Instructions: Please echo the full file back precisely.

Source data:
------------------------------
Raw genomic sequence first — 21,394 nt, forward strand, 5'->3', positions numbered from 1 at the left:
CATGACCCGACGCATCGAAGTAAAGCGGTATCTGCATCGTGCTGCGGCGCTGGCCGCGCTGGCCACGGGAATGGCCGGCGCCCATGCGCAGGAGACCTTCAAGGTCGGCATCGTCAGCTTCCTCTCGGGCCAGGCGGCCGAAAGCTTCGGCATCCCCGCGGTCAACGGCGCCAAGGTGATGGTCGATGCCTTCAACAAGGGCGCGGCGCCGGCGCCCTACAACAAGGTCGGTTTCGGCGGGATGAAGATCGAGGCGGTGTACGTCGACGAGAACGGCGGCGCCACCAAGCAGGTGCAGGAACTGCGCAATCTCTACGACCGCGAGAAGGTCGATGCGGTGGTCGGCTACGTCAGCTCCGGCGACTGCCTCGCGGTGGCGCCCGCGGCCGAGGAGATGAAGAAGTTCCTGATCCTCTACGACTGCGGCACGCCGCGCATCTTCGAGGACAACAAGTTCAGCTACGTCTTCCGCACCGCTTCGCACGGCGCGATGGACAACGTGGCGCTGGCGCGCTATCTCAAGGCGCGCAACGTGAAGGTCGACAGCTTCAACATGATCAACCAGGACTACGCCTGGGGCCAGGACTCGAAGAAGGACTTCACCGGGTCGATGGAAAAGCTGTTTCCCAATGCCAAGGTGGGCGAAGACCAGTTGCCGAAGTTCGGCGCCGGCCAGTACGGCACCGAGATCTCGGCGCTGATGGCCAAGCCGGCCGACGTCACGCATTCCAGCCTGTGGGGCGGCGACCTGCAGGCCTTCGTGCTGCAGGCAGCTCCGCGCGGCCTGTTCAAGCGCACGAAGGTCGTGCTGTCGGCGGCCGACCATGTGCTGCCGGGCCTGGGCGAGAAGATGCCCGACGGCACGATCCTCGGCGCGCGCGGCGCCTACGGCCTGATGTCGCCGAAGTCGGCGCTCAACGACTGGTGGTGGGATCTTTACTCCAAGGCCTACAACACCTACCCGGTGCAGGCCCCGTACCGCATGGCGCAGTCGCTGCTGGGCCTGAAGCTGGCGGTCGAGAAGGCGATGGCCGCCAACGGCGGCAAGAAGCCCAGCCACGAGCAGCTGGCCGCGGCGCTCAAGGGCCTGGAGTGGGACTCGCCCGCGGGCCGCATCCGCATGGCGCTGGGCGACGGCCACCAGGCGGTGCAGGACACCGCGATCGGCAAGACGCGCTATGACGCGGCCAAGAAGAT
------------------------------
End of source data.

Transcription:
Raw genomic sequence first — 21,394 nt, forward strand, 5'->3', positions numbered from 1 at the left:
CATGACCCGACGCATCGAAGTAAAGCGGTATCTGCATCGTGCTGCGGCGCTGGCCGCGCTGGCCACGGGAATGGCCGGCGCCCATGCGCAGGAGACCTTCAAGGTCGGCATCGTCAGCTTCCTCTCGGGCCAGGCGGCCGAAAGCTTCGGCATCCCCGCGGTCAACGGCGCCAAGGTGATGGTCGATGCCTTCAACAAGGGCGCGGCGCCGGCGCCCTACAACAAGGTCGGTTTCGGCGGGATGAAGATCGAGGCGGTGTACGTCGACGAGAACGGCGGCGCCACCAAGCAGGTGCAGGAACTGCGCAATCTCTACGACCGCGAGAAGGTCGATGCGGTGGTCGGCTACGTCAGCTCCGGCGACTGCCTCGCGGTGGCGCCCGCGGCCGAGGAGATGAAGAAGTTCCTGATCCTCTACGACTGCGGCACGCCGCGCATCTTCGAGGACAACAAGTTCAGCTACGTCTTCCGCACCGCTTCGCACGGCGCGATGGACAACGTGGCGCTGGCGCGCTATCTCAAGGCGCGCAACGTGAAGGTCGACAGCTTCAACATGATCAACCAGGACTACGCCTGGGGCCAGGACTCGAAGAAGGACTTCACCGGGTCGATGGAAAAGCTGTTTCCCAATGCCAAGGTGGGCGAAGACCAGTTGCCGAAGTTCGGCGCCGGCCAGTACGGCACCGAGATCTCGGCGCTGATGGCCAAGCCGGCCGACGTCACGCATTCCAGCCTGTGGGGCGGCGACCTGCAGGCCTTCGTGCTGCAGGCAGCTCCGCGCGGCCTGTTCAAGCGCACGAAGGTCGTGCTGTCGGCGGCCGACCATGTGCTGCCGGGCCTGGGCGAGAAGATGCCCGACGGCACGATCCTCGGCGCGCGCGGCGCCTACGGCCTGATGTCGCCGAAGTCGGCGCTCAACGACTGGTGGTGGGATCTTTACTCCAAGGCCTACAACACCTACCCGGTGCAGGCCCCGTACCGCATGGCGCAGTCGCTGCTGGGCCTGAAGCTGGCGGTCGAGAAGGCGATGGCCGCCAACGGCGGCAAGAAGCCCAGCCACGAGCAGCTGGCCGCGGCGCTCAAGGGCCTGGAGTGGGACTCGCCCGCGGGCCGCATCCGCATGGCGCTGGGCGACGGCCACCAGGCGGTGCAGGACACCGCGATCGGCAAGACGCGCTATGACGCGGCCAAGAAGAT